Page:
To make things easier, in this example we share a library with all the functions and services. Our domain logic is centralized in a single library, as well as all commands and events of interest. This is a design decision that has pros and cons. Centralization of business rules, as we will see in the next part of this series, can dramatically help to assure we maintain the domain in a consistent state and we don't brake domain invariants. On the other hand, it brings coupling to a programming language and technology. For example, we indirectly force all the functions to be written in .NET Core 3.
No. Microservices can be hosted, for example, in a Kubernetes cluster, reacting normally to events and publishing more events. This kind of integration is planned to be in a future post.
As we saw above, we use Cosmos DB as our persistent event storage. This is simple to understand and its reactive capabilities make things simple to process events further. Having a queryable event store is an important advantage and can help in maintaining the overall simplicity of the solution. There are pros and cons to using Cosmos DB. To achieve higher throughputs it's often very expensive and this can be a blocker in many projects. On the other hand, using a managed service like this allow for a planetary-scale event store, with high availability and automatic management of data replication. And usually, it's very expensive to do this kind of architecture in other technologic stacks and clouds. For common business apps and use cases, Cosmos DB can help with reasonable costs. The growth in scale can be controlled, as well as the cost. We can do event streaming even for business applications, which is great.
There are use cases that are far more complex and depend on very fast data ingestion and processing. Azure offers many technologies to help in these scenarios. Notable examples of these offers are Event Hubs, Kafka (AKS / HDInsight), Stream Analytics, Azure Databricks. Azure Functions and Cosmos DB can help in this architecture also. These components can work in combination to implement Lambda Architecture or Kappa Architecture.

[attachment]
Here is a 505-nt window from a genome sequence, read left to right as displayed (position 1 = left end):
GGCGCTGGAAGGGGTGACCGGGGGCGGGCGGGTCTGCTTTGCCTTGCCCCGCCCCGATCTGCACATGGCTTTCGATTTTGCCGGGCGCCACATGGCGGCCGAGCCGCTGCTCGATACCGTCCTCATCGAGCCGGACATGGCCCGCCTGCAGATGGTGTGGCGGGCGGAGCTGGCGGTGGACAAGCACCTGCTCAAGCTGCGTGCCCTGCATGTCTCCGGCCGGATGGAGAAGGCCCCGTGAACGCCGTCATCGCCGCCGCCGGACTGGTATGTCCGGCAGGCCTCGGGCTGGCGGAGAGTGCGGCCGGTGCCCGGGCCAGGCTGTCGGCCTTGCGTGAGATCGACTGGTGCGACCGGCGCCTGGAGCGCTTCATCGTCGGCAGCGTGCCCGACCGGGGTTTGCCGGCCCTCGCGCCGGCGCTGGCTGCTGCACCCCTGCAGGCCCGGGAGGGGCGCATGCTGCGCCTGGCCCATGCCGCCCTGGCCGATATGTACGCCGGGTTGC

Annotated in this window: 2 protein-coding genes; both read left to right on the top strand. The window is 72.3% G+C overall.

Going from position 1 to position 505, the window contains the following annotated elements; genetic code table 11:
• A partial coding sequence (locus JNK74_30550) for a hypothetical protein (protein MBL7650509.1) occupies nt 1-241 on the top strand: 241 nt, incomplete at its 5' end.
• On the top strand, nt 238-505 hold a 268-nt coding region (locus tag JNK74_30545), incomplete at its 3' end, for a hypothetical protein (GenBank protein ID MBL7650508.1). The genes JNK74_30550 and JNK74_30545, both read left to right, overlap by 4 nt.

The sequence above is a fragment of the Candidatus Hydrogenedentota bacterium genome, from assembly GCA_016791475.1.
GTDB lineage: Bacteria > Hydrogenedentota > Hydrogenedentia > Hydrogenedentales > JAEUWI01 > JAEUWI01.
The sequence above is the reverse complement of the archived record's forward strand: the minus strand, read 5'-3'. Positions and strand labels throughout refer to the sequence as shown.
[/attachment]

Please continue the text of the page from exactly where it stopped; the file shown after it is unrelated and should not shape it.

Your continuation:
As a final note, it`s always important to understand if we are streaming messages/logs/telemetry information to be processed in near real-time or we are streaming business commands and events through the system. The notion of value of each message is very important. For example, it's viable to lose a message informing the temperature of a sensor that is sent every 30 seconds. On the other hand, we would have problems if we lose a message containing business rich information like the submission of a form used to create a new account. Different use cases require different architectures and different investments in cost.
Kafka was not intended, originally, to store messages forever. Kafka, like Azure Event Hubs, works better for use cases that need to deal with high data ingestion throughput and distribution to multiple consumer groups that can consume these messages at their own pace. The received messages are intended to stay on the log for a configurable time. Handling millions of messages per second, these messages are usually forwarded to real-time analytics providers and usually, batching and storage adapters. Kafka and Event Hubs are not meant to be the final store for the data - they are a very fast and scalable service for data ingestion and normally, the first part of a data processing/analytics pipeline.
That said, data ingested should normally be processed and stored where it can be queried and used in applications. In our opinion, Kafka should not be used as an event store, neither Azure Event Hubs. Products like Cosmos DB, EventStore (https://eventstore.com/) among others are more convenient for this purpose. Cosmos DB is a very interesting option when we are using the Azure cloud because it's serverless and there is no need to worry about its internal management. As a side note, other relational databases can be used also as an event store and many people have done so (https://github.com/commanded/eventstore).
Cosmos DB can help in the scenario of doing CQRS and Event Sourcing because it can be both an ingestion engine and an event store database with great querying support, not to mention the ability to automatically invoke a function when new data arrives. In the next part of this series, we delve into details of the code can be structured to help succeed using Event Sourcing techniques.
In this first part of the series, we introduced how a team can structure the project to create an event-driven business application, accomodating the needs for command and query separation, and taking advantage of an event store for the application. In the next part of the series, we will go into greater detail, explaining the code necessary to handle commands. We will also talk about the aggregate design.